Released: December 09, 2017
    JOURNAL FREE ACCESS
    We analyzed the speaking speed in 11 movies, 3 TV dramas, and TV news programs and children's stories. We found a median rate of 5.1 for the movies and dramas; however, we were unable to confirm that 5.1 is a natural speed, because different scenes and different characters were faster and slower. We did not find that comedies, action films, or classic movies were necessarily faster or slower than the average, though a preliminary finding was that animation films were somewhat slower. We found that news programs were also relatively slower than films.
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  • Yuji Hayahsi
    Type: Article
    2010 Volume 15 Pages 57-68
    Published: March 25, 2010
    Released: December 09, 2017
    JOURNAL FREE ACCESS
    This paper investigates functions of vocatives by analyzing the movie Casablanca. Vocatives are optional. They can help an addresser single out an addressee from others when heard. Participants in conversation define and maintain social relationships by choosing the proper vocatives or not using them at all. In the case of using vocatives with strangers, one can use titles or honorifics. When one feels like expressing favorable feelings, then one can choose endearments. In Casablanca, the vocatives uttered by Sam show that there was once a time when African Americans were supposed to use a type of vocative such as "Mr. Richard" in the States. The most tactful person is Renault, who is the most productive and skillful user of vocatives. A main character, Rick is the most frequently addressed and always gets people's attention. This also proves that he is the main character. He is, in most cases, on first-name terms with his acquaintances. A seemingly exceptional use of "you crazy Russian" reveals Rick's sympathetic recognition of a refugee from Russia.
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  • Hitohiko Mimura
    Type: Article
    2010 Volume 15 Pages 69-74
    Published: March 25, 2010
    Released: December 09, 2017
    JOURNAL FREE ACCESS
    This squib points out a certain important aspect of the usage of the phrase no COMPARATIVE than that is often disregarded in the school grammar of English in Japan: namely, the expression following than is highly restricted to the ones that have a negative meaning with respect to the COMPARATIVE. Thus, while The box is no bigger than an egg is perfectly fine, The box is no bigger than the seal the earth/the space sounds rather odd. The reason for this oddity is that it is part of our common knowledge that an egg is a relatively small thing, usually about 2 inches in diameter, and can therefore be thought of as having a negative meaning in terms of size. It is demonstrated through the lines extracted from various movies (e.g., DEEP IMPACT, there's something about mary, etc.)that the same observation holds for every instance of no COMPARATIVE than, regardless of the adjectives that appear in comparative form. It also argues that the lack of awareness of the relevant phrasal property is what makes it difficult for Japanese learners of English to acquire the usage of this particular type of phrase. The conclusion, if tenable, is a step forward to a better understanding and teaching of the phrase in question.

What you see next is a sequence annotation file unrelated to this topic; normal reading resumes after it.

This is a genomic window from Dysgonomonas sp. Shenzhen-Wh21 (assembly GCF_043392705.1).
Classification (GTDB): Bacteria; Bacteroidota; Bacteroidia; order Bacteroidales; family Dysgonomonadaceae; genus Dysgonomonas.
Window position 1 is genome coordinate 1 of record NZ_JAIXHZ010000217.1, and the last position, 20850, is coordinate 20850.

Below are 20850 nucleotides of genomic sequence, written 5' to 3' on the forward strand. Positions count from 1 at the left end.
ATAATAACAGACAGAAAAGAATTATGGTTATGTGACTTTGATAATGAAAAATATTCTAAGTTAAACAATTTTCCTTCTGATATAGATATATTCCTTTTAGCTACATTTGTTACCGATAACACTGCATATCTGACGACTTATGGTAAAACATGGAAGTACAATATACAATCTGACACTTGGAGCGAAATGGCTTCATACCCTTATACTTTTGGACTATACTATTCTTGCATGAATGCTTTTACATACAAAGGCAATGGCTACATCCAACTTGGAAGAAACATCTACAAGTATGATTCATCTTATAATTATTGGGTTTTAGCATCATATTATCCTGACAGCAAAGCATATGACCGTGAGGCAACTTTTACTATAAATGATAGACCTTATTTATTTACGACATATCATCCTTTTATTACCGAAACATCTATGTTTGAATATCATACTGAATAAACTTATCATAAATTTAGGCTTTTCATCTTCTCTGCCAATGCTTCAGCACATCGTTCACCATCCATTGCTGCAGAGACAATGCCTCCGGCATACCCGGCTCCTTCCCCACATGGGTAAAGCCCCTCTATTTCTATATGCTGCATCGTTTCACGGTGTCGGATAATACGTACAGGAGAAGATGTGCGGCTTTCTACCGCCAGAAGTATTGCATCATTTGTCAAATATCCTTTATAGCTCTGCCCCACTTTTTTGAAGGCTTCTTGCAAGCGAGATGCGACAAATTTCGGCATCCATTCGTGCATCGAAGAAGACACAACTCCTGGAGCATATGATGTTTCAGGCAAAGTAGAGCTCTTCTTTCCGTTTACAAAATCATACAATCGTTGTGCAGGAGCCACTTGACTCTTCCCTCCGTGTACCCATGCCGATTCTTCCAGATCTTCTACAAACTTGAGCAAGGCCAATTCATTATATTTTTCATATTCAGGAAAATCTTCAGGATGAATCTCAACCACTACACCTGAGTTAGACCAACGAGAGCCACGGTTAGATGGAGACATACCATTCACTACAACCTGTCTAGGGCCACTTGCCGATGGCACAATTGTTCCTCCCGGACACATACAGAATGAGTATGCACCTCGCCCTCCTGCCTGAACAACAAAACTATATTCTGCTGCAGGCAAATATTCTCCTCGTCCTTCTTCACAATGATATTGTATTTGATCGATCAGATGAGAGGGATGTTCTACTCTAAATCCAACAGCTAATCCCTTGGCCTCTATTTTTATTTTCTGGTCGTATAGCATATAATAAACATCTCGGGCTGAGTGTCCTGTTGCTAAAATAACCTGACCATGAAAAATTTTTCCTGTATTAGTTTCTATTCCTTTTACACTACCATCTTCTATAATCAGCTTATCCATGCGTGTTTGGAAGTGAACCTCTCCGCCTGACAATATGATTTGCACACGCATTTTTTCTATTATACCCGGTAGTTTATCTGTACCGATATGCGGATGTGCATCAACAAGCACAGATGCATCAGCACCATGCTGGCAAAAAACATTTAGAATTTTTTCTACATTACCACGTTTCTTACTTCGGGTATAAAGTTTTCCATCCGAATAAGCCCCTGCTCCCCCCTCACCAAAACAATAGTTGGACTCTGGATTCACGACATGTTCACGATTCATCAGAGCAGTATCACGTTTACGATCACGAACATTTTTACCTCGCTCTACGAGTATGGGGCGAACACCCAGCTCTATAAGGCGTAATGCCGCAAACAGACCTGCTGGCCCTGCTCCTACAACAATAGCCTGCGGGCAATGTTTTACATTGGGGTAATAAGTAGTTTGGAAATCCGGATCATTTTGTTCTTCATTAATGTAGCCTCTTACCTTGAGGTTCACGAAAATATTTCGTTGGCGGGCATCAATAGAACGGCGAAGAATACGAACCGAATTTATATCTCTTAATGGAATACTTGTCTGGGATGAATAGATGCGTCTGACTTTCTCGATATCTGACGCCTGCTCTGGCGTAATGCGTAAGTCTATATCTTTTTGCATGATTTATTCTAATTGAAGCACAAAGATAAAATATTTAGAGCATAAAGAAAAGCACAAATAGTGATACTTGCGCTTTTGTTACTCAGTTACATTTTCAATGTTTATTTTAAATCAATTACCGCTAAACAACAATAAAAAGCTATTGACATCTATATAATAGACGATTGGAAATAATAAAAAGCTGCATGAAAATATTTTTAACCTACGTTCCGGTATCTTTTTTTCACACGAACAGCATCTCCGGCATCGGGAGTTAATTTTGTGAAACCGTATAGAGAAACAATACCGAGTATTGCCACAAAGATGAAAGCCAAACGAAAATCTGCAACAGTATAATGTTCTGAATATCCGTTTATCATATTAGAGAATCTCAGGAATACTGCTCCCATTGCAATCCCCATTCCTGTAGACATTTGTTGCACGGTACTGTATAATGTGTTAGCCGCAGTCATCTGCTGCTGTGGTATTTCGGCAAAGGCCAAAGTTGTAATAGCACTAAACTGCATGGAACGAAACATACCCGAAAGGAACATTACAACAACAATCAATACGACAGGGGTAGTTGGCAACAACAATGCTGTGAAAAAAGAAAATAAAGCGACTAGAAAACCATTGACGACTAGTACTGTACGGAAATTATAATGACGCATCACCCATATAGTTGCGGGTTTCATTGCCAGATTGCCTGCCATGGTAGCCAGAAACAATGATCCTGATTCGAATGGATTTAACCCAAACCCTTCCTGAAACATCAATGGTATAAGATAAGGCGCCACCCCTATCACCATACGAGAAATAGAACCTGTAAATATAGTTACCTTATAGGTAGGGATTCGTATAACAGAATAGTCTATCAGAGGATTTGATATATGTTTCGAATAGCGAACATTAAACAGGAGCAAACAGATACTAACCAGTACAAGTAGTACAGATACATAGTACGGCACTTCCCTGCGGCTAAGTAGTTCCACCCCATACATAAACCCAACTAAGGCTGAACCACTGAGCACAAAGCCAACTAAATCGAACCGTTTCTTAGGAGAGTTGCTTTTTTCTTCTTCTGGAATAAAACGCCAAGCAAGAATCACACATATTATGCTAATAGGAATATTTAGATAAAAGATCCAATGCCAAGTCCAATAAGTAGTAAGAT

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  • Goro Yamamoto
    Type: Article
    2010 Volume 15 Pages 75-85
    Published: March 25, 2010
    Released: December 09, 2017
    JOURNAL FREE ACCESS
    This study verifies the usages and meanings of the phrase be about to, as described in previous studies, using data from English films. The phrase has been discussed in reference to (1) events in the near future, (2) the intention of a subject in negation, (3) restrictions on adverbial phrases, (4) the person of the subject, and (5) as a co-occurrence with the adverb just. Based on the data and discussion, this study also proposes an approach to introduce this particular expression in English teaching.
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  • Type: Appendix
    2010 Volume 15 Pages 130-
    Published: March 25, 2010
    Released: December 09, 2017
    JOURNAL FREE ACCESS
    Download PDF (32K)
  • Type: Appendix
    2010 Volume 15 Pages 130-
    Published: March 25, 2010
    Released: December 09, 2017
    JOURNAL FREE ACCESS
    Download PDF (32K)
  • Type: Cover
    2010 Volume 15 Pages Cover3-
    Published: March 25, 2010
    Released: December 09, 2017
    JOURNAL FREE ACCESS
    Download PDF (48K)
  • Type: Cover
    2010 Volume 15 Pages Cover4-
    Published: March 25, 2010
    Released: December 09, 2017
    JOURNAL FREE ACCESS
    Download PDF (48K)